Sunday, April 6, 2008

Whither basic science?

There was a column in the Tribune this week written by a physicist from U of I which echoed a podcast I heard on Scientific American of an interview with Robert Rosner (head of Argonne National Lab) on the fate of basic scientific research in the U.S.A. and the consequences of it demise. Physics in general and Argonne in particular took a beating in its funding at the hands of our far-thinking Congress, with a number of high-energy physics projects getting chopped.

I could have written the article, although I might have dispensed with the somewhat patronizing couple of lines explaining atoms for a layman, in the sense that it mirrored my own thoughts on the role of science in the development of society. There are two issues here. Is there a sane thinking person alive that disagrees that science is essential for the future prosperity and well-being of the planet? I realize that there are some anti-technology types out there who argue for a return to the simple life and, indeed, Al Gore strikes that pose in his book (which I haven't read of course). But I did say sane thinking. As the article and Rosner both argue, future technology emerges from basic research over a long period and in often unpredictable ways. Examples of the transistor, laser and magnetic resonance all attest to this, having dramatic impacts on every-day life decades after the first laboratory demonstration. The sort of bean-counting short-term financial planning that dominates industry these days could not possibly have foretold those developments. I have had personal experience working with lasers and magnetic resonance which resonate (so to speak) with the arguments for basic research for its own sake. Nuclear magnetic resonance (NMR) dates back to the 30's. However, it wasn't until magnetic technology developed that the technique really took off in the 70's and 80's, and I spent some early research years applying NMR to structural problems. Even then, the wiggly traces on a long sheet of graph paper, which might have profound significance for an arcane topic of chemical interest (and which would provoke hostility from the more synthetically minded chemistry brethren), seemed a long way from every-day importance to society. Yet in 1984 I attended a lecture, at Argonne in fact, on the then fledgling magnetic resonance imaging (MRI). The cross-sections of the body obtained using this technique seemed nothing short of miraculous. Now of course MRI is completely routine, 70 years after the first mention of NMR. The nuclear was dropped to avoid scaring the patients. I don't think Bloch, Purcell, Bloembergen and co envisaged MRI machines in hospitals at any time.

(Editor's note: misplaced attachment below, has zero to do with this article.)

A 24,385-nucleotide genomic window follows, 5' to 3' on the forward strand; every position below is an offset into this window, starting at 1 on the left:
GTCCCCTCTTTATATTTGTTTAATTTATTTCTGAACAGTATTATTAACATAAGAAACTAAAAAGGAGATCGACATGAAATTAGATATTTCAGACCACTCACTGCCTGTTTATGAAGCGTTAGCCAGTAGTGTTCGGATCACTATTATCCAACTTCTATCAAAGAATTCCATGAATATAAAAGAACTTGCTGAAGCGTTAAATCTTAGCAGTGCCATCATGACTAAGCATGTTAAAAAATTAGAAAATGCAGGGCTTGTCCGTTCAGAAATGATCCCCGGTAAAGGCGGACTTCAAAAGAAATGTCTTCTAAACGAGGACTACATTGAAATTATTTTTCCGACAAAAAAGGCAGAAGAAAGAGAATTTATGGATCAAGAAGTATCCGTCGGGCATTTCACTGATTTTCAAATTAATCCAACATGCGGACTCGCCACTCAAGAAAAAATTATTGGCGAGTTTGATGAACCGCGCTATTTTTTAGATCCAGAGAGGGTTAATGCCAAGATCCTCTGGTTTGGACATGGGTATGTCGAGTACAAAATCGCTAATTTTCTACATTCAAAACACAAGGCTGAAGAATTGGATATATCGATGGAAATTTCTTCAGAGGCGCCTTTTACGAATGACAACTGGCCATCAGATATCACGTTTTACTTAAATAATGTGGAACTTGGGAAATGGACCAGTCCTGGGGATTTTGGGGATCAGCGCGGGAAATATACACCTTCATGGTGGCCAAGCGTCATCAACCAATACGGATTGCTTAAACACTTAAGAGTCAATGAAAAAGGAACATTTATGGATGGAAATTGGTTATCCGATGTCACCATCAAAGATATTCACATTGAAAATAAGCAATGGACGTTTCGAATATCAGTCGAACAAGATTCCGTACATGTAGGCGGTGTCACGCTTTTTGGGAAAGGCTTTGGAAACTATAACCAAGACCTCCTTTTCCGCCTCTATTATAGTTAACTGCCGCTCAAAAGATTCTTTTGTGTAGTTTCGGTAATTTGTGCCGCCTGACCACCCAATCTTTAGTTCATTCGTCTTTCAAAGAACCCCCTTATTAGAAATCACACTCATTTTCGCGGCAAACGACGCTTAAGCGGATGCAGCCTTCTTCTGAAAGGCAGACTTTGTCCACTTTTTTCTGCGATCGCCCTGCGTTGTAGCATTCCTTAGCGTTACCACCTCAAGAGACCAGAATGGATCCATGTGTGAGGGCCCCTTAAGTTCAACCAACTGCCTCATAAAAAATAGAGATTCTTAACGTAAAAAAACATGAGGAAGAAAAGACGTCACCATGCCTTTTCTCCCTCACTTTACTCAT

Lasers came much later, in the fifties, again very much as research toys. Now of course they are everywhere, in multitudes of applications, in all sizes and powers and colors (of radiation). I don't think Charles Townes thought about DVD players or optical communications or LASIK any time during his work. I spent an interesting few years growing crystals for making new types of laser. I was engaged in that work at Amoco back in the day when those sorts of companies still invested in basic research largely for its own sake. I rather knew the game was up when a group of management consultants hired by Amoco rolled through assessing our capabilities. One of them was a smooth-talking confident youth, a graduate of Cambridge, who had taken a direction in business management. Amoco, recognizing the "error" of their ways, consequently chopped that activity. Shortly thereafter, Amoco itself became subsumed into BP, the higher-ups no doubt pocketing some decent coin. Short term gain, long term damage. I think I am correct in saying that the chairman of Exxon made more money last year as an individual than was spent on all of Amoco's basic research in 1993. Is that progress?

Okay, so support of basic research is essential for producing new technologies that are not predicted from the outset. The other concern is the damage done to the future of science by the lack of people entering it. What is the motivation when they read in the paper that the money is going away? Why should young and intelligent students flog away for years at a hard subject (there is no denying that as much as we try to make it attractive) when prospects are poor?

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